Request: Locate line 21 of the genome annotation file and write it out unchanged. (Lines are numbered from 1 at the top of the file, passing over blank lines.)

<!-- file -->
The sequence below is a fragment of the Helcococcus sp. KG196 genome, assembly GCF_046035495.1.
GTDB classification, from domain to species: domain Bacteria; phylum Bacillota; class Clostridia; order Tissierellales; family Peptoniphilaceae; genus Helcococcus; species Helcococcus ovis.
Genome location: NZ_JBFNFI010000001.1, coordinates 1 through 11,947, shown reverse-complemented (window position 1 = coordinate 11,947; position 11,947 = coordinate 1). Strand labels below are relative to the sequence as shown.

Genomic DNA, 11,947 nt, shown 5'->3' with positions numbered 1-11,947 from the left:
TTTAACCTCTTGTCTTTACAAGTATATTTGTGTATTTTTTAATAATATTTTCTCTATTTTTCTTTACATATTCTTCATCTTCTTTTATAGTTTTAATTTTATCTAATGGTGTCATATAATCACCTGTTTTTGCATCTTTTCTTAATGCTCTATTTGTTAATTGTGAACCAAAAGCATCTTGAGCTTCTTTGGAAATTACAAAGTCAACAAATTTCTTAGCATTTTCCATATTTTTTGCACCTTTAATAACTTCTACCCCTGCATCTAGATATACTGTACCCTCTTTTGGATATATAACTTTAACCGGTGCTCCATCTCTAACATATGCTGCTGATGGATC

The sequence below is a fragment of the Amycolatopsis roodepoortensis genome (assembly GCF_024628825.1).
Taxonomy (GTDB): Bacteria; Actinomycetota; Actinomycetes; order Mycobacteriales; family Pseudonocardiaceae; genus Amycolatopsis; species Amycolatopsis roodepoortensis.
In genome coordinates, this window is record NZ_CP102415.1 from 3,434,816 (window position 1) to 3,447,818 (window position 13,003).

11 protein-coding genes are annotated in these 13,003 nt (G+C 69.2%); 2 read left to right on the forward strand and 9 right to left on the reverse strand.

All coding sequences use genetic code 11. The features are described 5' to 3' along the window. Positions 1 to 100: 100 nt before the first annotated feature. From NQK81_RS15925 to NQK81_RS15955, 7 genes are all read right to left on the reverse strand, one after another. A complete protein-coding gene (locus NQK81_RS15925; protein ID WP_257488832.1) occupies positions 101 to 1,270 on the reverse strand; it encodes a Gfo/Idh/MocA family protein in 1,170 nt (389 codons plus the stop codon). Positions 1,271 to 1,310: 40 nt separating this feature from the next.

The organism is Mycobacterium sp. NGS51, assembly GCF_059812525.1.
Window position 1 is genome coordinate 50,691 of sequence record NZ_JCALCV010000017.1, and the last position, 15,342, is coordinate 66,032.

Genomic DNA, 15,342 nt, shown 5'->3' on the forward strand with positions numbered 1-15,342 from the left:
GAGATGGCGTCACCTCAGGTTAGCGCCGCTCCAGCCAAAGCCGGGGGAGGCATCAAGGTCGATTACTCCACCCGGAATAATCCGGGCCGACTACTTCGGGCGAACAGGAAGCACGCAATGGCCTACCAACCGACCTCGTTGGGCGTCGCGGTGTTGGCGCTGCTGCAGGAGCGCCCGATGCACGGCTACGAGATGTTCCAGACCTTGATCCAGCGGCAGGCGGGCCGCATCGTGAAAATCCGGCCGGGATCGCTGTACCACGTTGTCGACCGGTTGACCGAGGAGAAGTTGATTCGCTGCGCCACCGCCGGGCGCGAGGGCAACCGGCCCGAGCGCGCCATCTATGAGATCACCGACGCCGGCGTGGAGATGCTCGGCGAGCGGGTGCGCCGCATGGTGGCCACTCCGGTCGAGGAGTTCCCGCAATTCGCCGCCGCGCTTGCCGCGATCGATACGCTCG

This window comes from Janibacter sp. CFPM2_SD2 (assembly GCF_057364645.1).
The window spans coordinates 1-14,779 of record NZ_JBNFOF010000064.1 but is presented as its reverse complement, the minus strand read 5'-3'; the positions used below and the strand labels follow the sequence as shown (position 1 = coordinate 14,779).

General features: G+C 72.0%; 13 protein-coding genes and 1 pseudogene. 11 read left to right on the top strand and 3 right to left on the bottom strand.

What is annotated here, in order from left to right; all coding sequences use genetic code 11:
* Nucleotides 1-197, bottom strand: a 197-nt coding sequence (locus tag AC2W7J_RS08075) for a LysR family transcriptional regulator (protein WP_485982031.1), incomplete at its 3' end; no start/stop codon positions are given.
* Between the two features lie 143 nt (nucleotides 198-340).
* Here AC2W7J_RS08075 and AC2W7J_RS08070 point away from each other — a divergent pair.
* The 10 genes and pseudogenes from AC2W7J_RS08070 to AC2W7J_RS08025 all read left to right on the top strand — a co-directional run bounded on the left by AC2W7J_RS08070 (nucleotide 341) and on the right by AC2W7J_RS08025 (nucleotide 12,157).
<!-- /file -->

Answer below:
* Here AC2W7J_RS08075 and AC2W7J_RS08070 point away from each other — a divergent pair.